Eruption of Volcán Wolf in the Galápagos Islands

January 7th, 2022 |

GOES-16 Ash RGB images [click to play animated GIF | MP4]

GOES-16 Ash RGB images created using Geo2Grid (above) displayed the expansion of 2 volcanic clouds following the eruption of Wolf in the Galápagos Islands on 07 January 2022 — one moving northeastward and dissipating, and the other moving westward. The green shades of the volcanic cloud suggested that it contained fairly high concentrations of SO2 (in contrast to volcanic ash, would would appear as shades of pink/magenta). The cluster of dark blue pixels represented the hot thermal anomaly at the summit of the volcano, which persisted during the entire day.

This persistent thermal anomaly was also apparent in Shortwave Infrared (3.9 µm) images from GOES-17 (GOES-West) and GOES-16 (GOES-East) (below), shown in the native projection of each satellite.

Shortwave Infrared (3.9 µm) images from GOES-17 (left) and GOES-16 (right) [click to play animated GIF | MP4]

Tropical disturbance near Fiji

January 7th, 2022 |
GOES-17 Geocolor imagery and Flash Extent Density, 1506-1911 UTC on 7 January 2022 (Click to enlarge)

GOES-17 ABI and GLM imagery (from this NOAA STAR website), above, over the southern Pacific Ocean show a region of potential tropical cyclogenesis to the west of Fiji, near the western boundary of this mapping. This Invest Area has been percolating for much of the week. Despite low values of shear (shown below, from this website) and warm sea-surface temperatures, intensification to a tropical depression has not yet occurred (see this discussion from the Joint Typhoon Warning Center). However, GLM observations of Flash Extent Density (FED) do show occasional lightning events within the developing system.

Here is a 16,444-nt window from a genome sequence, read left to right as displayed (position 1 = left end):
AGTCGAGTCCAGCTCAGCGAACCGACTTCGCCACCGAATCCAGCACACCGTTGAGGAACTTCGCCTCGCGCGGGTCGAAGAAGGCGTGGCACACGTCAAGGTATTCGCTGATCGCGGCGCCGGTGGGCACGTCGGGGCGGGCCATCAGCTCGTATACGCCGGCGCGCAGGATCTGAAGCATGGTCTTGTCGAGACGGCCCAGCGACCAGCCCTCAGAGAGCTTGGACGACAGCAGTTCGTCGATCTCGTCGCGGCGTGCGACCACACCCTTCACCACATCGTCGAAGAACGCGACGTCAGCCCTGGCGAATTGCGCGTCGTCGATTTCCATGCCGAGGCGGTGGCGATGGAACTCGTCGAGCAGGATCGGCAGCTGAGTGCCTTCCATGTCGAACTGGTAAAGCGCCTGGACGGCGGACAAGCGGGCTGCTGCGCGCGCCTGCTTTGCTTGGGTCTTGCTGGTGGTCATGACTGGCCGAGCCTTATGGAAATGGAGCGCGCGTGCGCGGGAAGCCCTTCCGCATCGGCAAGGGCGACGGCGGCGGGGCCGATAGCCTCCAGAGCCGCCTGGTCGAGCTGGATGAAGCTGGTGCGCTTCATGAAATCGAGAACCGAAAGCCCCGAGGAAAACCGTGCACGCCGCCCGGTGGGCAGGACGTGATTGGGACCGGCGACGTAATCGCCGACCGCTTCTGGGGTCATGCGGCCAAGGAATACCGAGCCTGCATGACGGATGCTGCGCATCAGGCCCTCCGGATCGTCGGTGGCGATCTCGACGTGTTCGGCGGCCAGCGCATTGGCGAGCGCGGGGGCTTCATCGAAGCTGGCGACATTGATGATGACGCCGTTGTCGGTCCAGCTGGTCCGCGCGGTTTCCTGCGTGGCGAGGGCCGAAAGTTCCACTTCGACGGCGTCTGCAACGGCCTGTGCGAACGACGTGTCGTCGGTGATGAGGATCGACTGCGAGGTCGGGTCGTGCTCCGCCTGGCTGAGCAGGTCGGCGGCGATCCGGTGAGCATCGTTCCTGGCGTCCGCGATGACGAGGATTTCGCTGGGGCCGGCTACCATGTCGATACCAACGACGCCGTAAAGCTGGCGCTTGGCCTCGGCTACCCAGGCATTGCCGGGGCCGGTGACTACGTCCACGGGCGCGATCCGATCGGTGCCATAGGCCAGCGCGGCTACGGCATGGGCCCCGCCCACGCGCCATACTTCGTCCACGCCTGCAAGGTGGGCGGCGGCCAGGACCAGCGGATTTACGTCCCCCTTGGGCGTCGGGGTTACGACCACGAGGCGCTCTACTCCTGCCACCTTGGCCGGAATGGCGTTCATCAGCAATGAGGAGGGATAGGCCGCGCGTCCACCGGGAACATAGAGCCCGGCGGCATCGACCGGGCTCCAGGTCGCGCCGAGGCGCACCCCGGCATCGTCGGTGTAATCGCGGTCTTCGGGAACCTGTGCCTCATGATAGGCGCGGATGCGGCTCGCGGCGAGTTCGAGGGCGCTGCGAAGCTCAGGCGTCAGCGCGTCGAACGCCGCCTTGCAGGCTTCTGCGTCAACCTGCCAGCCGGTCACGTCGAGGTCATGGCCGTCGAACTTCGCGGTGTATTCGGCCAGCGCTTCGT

Diagnosed wind shear, 1800 UTC on 07 January 2022 (Click to enlarge)

Upper-level water vapor imagery (GOES-17 Band 8, at 6.19 µm), below, from 1940 UTC, shows a distinct cirrus overcast at about 17 S, 172 E. Substantial dry air is not indicated in the water vapor imagery, nor in a MIMIC TPW mapping from 1200 UTC (downloaded from here), shown below.

Upper-level water vapor imagery (GOES-17 Band 8, 6.19 µm), 1930 UTC on 7 January 2022 (Click to enlarge)
MIMIC Total Precipitable Water fields, 1200 UTC on 7 January 2022 (Click to enlarge)

Scatterometry over this system on 7 January (downloaded from this website), show an increase in symmetry to the storm between the HY-2B overpass at 0630 UTC and the HY-2C overpass at 1330 UTC. For more information on this system over the weekend, refer to the SSEC/CIMSS Tropical Website, the Joint Typhoon Warning Center, and the Fiji Meteorological Service.

Scatterometery over the south Pacific, 0630 and 1330 UTC on 7 January 2022 (Click to enlarge)